The curtain pulls back as Johnny Cash's Ghost Riders in the Sky welcomes us to Athens. Front and centre two walking frame-bound Athenians duel with rapiers, while others dance (slowly), and a crude blue moon is painted on to the back wall. It becomes apparent very quickly that this Athens' high white walls do not contain a kingdom. It's a nursing home. At this point you may think you have it wrong, then a familiar speech pattern crackles through the nursing home's intercom: ""Now, fair Hippolyta, our nuptial hour/ Draws on apace.." Our lovers are older than Theseus and Hippolyta, Egeus is Hermia's son rather than father, and the fairies in the forest are no more than the vivid dream of nursing home residents; this is Gavin Quinn's A Midsummer Night's Dream.
The inversion of characters roles, may seem like a gimmicky, superficial change at first, but it becomes apparent that this change adds a different texture to the play. The lovers chasing after each other is no longer the obnoxious folly of horny teenagers, but is instead a meaningful attempt to rekindle this folly, a goal only achievable in the absence of authority, controlling children, and with the liberation that only dreams can bring. This effect is aided by the interspersed, dreamy deliveries of Shakespeare's sonnets throughout the play, most aptly by Sonnet 27 delivered as the Athenians are on their way to bed and fairy time is coming: "Weary with toil, I haste me to my bed,/The dear repose for limbs with travel tired;/ But then begins a journey in my head.." The journey here is a journey to rejuvenated youth. The lovers are the highlight of the play and this is due in no small part to the performances of John Kavanagh (Lysander), Barry McGovern (Demetrius), Gina Moxley (Helena), and Áine Ní Mhuirí (Hermia) whose transformations from sluggish retirees to warring youths is endlessly entertaining.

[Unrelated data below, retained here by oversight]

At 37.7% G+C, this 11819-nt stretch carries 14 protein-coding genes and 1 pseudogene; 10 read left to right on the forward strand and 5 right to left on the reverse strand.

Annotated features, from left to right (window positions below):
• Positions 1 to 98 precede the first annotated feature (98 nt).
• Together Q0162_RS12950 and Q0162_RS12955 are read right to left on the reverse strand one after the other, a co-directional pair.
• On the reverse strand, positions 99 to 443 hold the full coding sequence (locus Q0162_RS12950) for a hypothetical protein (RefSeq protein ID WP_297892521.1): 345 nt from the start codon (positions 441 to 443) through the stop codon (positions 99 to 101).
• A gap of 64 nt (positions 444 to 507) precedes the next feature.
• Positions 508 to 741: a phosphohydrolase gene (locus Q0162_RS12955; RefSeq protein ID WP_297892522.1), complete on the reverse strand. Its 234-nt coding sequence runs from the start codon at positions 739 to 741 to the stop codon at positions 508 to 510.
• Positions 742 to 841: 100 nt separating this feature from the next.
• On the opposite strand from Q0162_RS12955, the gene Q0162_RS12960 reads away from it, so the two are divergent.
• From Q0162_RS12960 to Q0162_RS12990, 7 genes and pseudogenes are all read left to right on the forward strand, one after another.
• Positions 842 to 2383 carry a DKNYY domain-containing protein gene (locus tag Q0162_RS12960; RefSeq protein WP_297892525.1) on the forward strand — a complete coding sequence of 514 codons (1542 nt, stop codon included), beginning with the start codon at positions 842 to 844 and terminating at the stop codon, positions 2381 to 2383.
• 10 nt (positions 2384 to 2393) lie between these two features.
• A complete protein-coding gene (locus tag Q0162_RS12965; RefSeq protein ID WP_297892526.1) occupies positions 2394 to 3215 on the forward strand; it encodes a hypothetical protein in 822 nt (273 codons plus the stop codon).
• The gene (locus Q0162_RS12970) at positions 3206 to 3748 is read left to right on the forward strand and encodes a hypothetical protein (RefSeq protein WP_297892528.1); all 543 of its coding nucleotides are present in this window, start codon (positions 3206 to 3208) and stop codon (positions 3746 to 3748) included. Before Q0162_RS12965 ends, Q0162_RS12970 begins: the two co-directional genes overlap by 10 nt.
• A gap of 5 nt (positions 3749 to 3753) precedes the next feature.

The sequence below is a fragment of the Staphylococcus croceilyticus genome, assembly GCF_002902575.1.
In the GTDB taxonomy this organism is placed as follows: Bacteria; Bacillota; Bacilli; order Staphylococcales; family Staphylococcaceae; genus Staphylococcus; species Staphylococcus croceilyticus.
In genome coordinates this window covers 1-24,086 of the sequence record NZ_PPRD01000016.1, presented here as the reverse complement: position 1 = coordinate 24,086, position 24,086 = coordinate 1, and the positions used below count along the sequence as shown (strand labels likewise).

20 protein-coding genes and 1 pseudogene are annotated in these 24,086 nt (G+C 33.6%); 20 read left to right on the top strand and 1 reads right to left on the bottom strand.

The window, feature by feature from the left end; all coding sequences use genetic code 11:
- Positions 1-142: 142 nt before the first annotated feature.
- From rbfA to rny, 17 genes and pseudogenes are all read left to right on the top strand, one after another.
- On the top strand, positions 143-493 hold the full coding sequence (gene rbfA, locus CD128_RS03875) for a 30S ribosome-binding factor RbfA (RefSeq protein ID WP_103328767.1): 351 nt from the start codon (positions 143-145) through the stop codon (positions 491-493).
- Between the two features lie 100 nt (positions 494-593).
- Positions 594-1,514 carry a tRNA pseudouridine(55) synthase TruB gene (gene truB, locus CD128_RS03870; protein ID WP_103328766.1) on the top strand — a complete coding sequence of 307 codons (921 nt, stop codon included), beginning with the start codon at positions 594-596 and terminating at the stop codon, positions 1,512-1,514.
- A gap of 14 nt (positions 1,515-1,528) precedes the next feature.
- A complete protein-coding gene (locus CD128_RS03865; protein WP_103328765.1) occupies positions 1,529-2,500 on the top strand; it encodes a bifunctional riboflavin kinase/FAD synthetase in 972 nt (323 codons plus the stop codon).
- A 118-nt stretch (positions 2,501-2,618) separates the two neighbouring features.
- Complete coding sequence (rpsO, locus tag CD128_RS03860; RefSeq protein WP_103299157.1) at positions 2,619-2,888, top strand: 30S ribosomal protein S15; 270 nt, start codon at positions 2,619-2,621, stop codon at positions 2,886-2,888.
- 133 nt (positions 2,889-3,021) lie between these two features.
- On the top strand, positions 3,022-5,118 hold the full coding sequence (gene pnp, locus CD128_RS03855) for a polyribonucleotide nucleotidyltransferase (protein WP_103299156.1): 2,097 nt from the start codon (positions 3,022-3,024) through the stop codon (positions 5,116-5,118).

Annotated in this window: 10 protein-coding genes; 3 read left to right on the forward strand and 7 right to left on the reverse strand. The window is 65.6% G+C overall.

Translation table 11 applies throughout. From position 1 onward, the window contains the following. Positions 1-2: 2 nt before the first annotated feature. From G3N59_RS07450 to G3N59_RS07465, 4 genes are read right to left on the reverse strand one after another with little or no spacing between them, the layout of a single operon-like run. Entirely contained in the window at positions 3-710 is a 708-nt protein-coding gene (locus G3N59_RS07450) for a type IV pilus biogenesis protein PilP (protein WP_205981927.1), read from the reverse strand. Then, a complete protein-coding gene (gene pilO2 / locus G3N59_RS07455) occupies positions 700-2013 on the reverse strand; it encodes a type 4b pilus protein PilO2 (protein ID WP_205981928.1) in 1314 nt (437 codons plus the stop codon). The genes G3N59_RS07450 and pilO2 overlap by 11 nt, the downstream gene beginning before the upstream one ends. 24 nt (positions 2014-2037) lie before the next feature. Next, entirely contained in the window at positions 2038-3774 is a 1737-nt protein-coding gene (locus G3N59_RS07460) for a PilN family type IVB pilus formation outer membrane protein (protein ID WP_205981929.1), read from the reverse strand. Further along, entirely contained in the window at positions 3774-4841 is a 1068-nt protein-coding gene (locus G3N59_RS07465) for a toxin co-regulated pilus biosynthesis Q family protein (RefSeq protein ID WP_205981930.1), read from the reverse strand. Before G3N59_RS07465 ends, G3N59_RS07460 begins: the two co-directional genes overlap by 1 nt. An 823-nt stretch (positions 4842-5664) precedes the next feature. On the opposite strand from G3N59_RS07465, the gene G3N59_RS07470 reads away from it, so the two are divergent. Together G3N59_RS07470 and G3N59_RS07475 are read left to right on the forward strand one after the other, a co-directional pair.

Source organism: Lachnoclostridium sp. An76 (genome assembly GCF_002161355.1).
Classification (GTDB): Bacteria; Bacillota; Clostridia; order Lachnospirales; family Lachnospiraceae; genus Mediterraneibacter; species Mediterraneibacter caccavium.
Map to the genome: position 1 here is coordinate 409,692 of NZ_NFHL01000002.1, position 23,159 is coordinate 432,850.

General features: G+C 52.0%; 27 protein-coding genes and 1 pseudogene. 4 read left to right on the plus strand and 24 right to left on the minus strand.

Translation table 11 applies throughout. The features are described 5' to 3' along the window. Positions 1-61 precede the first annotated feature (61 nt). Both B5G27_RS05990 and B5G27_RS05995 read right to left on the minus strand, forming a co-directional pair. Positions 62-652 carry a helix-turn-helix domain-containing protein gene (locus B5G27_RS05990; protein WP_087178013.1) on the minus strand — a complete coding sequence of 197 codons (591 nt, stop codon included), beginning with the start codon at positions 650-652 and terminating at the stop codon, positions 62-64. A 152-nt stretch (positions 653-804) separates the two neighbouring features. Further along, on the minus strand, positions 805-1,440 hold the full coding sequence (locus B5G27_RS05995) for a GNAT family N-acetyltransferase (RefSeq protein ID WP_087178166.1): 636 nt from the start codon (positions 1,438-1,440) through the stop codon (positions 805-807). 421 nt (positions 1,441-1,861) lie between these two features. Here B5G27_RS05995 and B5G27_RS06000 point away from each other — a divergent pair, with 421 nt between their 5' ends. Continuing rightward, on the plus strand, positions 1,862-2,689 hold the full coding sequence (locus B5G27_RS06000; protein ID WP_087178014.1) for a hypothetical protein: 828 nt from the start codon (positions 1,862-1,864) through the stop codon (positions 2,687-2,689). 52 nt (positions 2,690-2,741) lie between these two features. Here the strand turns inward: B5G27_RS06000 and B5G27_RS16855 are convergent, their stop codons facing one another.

Entertaining is a key descriptor of this production as it's full of playful cues, such as the painted on moon and sun in the background to simulate day and night. The lighting is similarly toyed with: Puck taunting the hand-torch wielding lovers, projectors casting shadows to simulate the woods, and in one of the play's funniest moments: Peter Quince (played by David Pearse) stepping out of a spotlight during the delivery of Pyramus & Thisbe's prologue to whimper. It is in the Rude Mechanics performance that the production truly expresses its intent: to be irreverently fun. Despite the presence of the solemn sonnets and more serious moments like Oberyn and Titania's initial confrontation, as well as the influence of age inversion on the play's themes: It's a lot of fun. This energetic fun is presented from the opening cacophony to the Mechanics "Burgomask" dance finale, or in this instance: awkward dancing to Darude's Sandstorm. Puck may ask forgiveness if "we shadows have offended", but the play doesn't care if you are. More power to it.